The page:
some way to rescue the situation, she wasn't sure what it was, and with
Auntie Saotome visiting, things would become even more complicated.
Something poked at her memory. A trick that had been carried out before,
one that might be able to help...Akane remembered in a sudden flash of
inspiration what it was.
"Ukyou, remember Tsubasa?"
Ukyou winced at that, "Yes, what about him?"
"Remember what you did when you thought that Tsubasa was a girl? The
picture you sent of Ranma saying that she was your fiancee?"
"Yes, so what about...", Ukyou went silent as he realized what Akane was
talking about. If he could claim that he had a relationship with a
_female_ Ranma, then there would not be a problem in facing his father.
In fact, his father might approve of the relationship.
Akane grabbed Ukyou's hand and started running towards the business
district, "Come on, we have some shopping to do!"
Ukyou, who's face had taken on a look of comprehension a few seconds
before, now took on one of consternation. "Akane...Akane-chan, where are
"To buy about two dozen flowers and some cakes."
Ukyou was in a bit of a panic. Akane's hand was firm and he couldn't
shake loose. Moreover, Akane had some sort of idea that she was not
informing him about. "What are you doing?!?"
"Preparing you to become a romantic young man...."
It has been said by many that there is magic in a Japanese blade. No
matter how far away in the world, the reputation of the Japanese blades
have sparked envy, fear, and deep longing in those that wish a good
weapon. They are known over the world for four major factors:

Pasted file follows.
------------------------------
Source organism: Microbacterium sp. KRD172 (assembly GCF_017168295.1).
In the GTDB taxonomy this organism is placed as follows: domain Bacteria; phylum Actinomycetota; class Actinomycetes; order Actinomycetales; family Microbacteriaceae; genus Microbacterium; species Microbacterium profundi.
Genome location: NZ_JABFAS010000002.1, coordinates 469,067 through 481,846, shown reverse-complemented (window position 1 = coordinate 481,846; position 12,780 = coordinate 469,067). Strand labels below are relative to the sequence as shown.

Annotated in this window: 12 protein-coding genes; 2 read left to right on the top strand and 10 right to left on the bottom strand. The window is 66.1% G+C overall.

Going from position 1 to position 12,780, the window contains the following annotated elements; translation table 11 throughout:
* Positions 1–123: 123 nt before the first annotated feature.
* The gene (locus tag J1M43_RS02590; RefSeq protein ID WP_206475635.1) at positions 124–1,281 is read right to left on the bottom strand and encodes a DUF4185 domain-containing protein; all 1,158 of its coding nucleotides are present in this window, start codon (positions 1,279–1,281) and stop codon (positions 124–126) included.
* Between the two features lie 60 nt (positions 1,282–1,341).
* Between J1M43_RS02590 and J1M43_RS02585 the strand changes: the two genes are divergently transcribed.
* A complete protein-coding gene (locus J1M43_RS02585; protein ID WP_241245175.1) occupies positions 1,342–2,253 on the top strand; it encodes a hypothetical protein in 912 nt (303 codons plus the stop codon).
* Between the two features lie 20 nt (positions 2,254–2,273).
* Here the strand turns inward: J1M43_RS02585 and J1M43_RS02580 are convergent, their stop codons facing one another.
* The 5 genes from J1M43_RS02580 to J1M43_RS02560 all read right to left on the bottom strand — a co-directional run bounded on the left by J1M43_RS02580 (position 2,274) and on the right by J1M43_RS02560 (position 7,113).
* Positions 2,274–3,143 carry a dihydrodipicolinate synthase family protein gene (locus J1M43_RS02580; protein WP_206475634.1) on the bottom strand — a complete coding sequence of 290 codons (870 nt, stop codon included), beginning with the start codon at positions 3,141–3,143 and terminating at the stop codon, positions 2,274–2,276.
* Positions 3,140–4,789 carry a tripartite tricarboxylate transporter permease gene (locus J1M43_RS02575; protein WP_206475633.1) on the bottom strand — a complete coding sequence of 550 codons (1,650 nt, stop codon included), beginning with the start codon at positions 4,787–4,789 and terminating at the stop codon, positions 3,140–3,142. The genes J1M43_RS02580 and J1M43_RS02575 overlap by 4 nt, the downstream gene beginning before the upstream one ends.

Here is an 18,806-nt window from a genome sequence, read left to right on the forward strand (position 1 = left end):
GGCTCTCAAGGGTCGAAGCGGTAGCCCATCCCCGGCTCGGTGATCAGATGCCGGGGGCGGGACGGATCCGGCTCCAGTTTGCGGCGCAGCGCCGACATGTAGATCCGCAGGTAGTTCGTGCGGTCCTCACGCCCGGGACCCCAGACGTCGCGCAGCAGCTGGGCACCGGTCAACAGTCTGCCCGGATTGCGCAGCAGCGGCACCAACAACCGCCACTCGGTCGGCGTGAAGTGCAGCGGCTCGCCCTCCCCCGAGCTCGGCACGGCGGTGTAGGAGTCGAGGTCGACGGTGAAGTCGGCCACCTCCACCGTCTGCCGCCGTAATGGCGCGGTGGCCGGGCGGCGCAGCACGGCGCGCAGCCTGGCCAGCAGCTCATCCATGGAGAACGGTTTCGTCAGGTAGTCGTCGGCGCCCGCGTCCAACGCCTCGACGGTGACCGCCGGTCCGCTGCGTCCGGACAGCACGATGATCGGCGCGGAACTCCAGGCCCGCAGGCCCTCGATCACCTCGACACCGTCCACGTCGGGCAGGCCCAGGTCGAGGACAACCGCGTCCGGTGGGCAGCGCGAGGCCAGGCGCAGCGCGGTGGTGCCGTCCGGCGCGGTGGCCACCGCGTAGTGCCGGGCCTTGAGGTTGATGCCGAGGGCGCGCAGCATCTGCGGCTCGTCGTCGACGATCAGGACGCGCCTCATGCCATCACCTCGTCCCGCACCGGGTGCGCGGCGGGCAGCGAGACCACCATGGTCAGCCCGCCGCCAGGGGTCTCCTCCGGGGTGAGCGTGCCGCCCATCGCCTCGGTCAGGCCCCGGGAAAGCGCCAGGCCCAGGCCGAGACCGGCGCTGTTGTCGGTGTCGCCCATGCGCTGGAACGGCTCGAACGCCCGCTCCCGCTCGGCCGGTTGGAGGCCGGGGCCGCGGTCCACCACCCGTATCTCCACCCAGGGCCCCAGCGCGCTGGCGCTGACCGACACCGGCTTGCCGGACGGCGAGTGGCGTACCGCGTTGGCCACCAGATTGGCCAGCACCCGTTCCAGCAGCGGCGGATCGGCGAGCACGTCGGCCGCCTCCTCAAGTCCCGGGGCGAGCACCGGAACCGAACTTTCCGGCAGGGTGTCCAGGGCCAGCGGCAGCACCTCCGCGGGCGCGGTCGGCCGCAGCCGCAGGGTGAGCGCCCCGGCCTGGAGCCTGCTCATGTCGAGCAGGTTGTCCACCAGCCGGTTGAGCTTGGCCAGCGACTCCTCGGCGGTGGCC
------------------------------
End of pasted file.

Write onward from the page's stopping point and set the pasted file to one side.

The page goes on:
1) The cutting ability
2) The flexibility
3) The respect shown to them
4) The workmanship.
So, how are these weapons made?
According to the experts who write a lot of books, there are many methods
used. Some of these methods described are accurate, some are not.
Others are from the imagination of the writer who "knows" how to do it
without having ever set foot into the room of a creator.
Here is the method that I saw used to make my own sword.
The sword maker need three physical objects before he begins to make the
1) A source of pure carbon
2) A source of iron
3) A source of cold water.
The sword maker needs to have at least one assistant, and the maker must
perform the rituals of purification before considering touching the
After the purification ritual, the sword maker takes the carbon and
creates a very fine powder with it. The powder is then placed into
specially blessed containers and placed carefully aside at a small
shrine. This is left there for the priest or priestess to come and bless.
The iron bearing rocks are then placed inside a small blast furnace. The
process of removing the iron from the rocks takes between four to six
days and the metal is removed from the bottom at that time. This metal
is cut up, and then the cut pieces are placed into a fine ceramic clay and
baked for several days until the metal is liquid again. The ceramic is
then left to cool naturally for about six to eight days. The ceramic
coating is removed, and the metal cleaned. It is then placed inside the
shrine as well for a priest or priestess to bless. It is one of five bars
made at this time.
When this was completed the sword maker contacted the one for whom the
sword was to be made and a Shinto priest or priestess, usually dedicated
to a god of war, although, depending on the swords use, other gods or
goddesses could be invoked. The person for whom the sword was being made
went through a purification ritual, and the blessed bar and powder was
brought out. The iron bar was heated until it was white hot, and an even
layer of carbon powder was poured over the top of the bar. The bar
stayed this way for about three to five minutes and the excess dumped
into the fire. The person for whom the sword was being made makes a cut
and let their blood fall along the length of the bar. The bar was then
folded over and blessed by the priest or priestess as it was sealed by
The bar is folded about two hundred times, using the methods detailed
above, and with the owner coming in at certain times to place more blood